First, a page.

The Commercial Paper (CP) market is essentially a private debt market used by corporations as a generally cheaper means of funding typical recurring operations than drawing on a line of bank credit.
Commercial paper, as financial instrument, is by no means a recent innovation and, in fact, you can read about how the CP market was affected by the many historic financial shocks experienced by the U.S. (read Panic on Wall Street: A History of America’s Financial Disasters)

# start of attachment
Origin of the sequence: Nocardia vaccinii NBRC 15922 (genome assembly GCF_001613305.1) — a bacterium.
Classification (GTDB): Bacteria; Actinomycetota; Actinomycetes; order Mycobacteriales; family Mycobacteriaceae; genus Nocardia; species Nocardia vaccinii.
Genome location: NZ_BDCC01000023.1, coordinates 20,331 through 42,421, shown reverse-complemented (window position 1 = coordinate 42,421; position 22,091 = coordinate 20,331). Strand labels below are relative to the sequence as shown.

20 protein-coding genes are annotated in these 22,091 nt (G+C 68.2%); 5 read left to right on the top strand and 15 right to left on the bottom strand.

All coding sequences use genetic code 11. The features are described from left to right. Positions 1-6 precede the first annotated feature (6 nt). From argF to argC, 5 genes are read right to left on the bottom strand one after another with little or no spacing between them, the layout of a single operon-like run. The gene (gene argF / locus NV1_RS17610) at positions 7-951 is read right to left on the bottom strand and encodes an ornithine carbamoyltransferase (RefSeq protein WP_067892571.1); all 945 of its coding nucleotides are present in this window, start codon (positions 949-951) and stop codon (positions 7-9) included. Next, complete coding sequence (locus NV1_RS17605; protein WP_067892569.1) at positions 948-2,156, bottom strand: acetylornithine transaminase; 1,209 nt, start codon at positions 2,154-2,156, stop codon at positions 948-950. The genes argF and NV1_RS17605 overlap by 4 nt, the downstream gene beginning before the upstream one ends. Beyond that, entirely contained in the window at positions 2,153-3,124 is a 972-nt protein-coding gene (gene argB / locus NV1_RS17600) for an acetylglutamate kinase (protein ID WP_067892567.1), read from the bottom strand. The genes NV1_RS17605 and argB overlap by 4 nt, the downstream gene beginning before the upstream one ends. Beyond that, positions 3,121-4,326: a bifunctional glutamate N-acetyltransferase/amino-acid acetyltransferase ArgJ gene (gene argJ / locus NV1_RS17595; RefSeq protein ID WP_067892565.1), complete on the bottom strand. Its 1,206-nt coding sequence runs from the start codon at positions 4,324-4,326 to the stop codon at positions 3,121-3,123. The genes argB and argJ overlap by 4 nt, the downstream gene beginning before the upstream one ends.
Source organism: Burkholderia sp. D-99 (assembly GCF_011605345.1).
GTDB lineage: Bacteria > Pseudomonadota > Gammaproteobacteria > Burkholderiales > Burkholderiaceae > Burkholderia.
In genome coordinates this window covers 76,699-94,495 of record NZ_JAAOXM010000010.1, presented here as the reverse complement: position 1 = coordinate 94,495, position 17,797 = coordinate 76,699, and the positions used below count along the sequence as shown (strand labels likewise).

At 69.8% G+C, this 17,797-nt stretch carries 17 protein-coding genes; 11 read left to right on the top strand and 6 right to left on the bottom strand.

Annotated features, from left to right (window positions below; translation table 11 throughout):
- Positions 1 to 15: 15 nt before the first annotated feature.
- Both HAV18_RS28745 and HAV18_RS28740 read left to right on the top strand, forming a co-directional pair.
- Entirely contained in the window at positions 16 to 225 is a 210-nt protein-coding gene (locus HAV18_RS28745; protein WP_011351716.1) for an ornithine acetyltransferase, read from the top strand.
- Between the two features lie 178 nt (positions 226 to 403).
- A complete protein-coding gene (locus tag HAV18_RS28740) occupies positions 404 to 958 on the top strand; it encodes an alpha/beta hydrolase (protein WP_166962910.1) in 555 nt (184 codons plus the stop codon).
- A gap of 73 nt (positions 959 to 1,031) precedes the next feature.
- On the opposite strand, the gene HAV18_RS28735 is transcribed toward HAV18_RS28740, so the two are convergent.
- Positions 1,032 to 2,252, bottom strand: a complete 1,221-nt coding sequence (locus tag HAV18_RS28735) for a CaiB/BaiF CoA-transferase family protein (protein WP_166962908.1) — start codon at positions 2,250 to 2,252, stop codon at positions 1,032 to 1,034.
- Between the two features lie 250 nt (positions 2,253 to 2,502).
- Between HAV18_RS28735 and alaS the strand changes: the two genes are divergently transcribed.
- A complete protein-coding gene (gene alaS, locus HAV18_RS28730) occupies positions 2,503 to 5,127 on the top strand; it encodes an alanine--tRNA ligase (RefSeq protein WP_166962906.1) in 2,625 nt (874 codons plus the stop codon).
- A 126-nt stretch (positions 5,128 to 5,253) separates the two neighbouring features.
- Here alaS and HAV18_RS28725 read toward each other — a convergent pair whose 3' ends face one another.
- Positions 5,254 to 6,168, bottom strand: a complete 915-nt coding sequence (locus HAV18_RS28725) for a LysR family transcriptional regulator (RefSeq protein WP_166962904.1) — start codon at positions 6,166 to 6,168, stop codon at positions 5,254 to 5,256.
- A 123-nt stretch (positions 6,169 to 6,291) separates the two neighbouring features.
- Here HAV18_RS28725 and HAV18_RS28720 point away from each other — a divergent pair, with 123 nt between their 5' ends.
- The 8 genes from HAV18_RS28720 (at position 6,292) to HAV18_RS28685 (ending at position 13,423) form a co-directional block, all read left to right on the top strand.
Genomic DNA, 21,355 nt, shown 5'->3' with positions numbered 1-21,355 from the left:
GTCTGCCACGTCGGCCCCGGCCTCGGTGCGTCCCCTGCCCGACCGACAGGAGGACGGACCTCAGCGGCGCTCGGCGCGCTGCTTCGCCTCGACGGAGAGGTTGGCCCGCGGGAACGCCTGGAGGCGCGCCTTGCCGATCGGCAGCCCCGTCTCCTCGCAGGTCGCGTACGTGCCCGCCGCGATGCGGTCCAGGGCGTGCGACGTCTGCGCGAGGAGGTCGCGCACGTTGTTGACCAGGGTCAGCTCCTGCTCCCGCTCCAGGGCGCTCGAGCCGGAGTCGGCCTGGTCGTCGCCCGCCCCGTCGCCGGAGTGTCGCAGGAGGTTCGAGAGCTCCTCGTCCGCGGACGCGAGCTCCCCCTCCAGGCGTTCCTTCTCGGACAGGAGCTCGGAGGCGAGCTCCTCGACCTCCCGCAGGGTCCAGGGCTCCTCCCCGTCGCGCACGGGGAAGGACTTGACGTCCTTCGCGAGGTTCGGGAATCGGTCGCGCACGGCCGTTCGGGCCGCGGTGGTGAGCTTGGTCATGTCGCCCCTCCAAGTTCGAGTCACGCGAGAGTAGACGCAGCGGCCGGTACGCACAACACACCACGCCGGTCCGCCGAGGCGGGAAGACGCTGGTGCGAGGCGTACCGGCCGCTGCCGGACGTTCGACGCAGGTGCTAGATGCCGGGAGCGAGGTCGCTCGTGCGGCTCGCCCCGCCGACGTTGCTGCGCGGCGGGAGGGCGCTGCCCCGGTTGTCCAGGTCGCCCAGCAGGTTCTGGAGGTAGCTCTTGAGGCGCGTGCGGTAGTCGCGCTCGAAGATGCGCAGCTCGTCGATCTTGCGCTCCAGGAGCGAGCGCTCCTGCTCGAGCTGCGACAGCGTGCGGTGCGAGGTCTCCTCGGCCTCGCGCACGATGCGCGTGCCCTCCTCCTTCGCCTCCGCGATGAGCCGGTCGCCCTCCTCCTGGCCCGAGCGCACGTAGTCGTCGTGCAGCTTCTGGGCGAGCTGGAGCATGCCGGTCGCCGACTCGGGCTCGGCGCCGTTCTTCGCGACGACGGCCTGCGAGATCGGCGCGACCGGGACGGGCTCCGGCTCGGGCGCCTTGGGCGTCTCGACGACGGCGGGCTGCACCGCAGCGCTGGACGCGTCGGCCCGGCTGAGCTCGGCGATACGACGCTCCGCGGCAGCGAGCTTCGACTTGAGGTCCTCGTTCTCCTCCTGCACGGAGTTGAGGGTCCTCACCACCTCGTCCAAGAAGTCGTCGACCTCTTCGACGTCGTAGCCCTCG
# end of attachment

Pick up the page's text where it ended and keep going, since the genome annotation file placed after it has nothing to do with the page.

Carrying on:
Although the Federal Reserve was able to artificially bring CP rates down significantly since the shocking 615 basis point spread blowout (A2/P2 spread) of late 2008, they have apparently not been successful in preventing an overall contraction in the CP market.
The Federal Reserve calculates and published the total amount of CP outstanding every week and as of the latest published period, commercial paper outstanding is continuing to contract though a slow pace, registering just a 3.97% decline year-over-year.
It's important to note that at $1.091 trillion, total commercial paper outstanding is significantly lower than the level seen in the trough of the dot-com recession and very near the low for the series.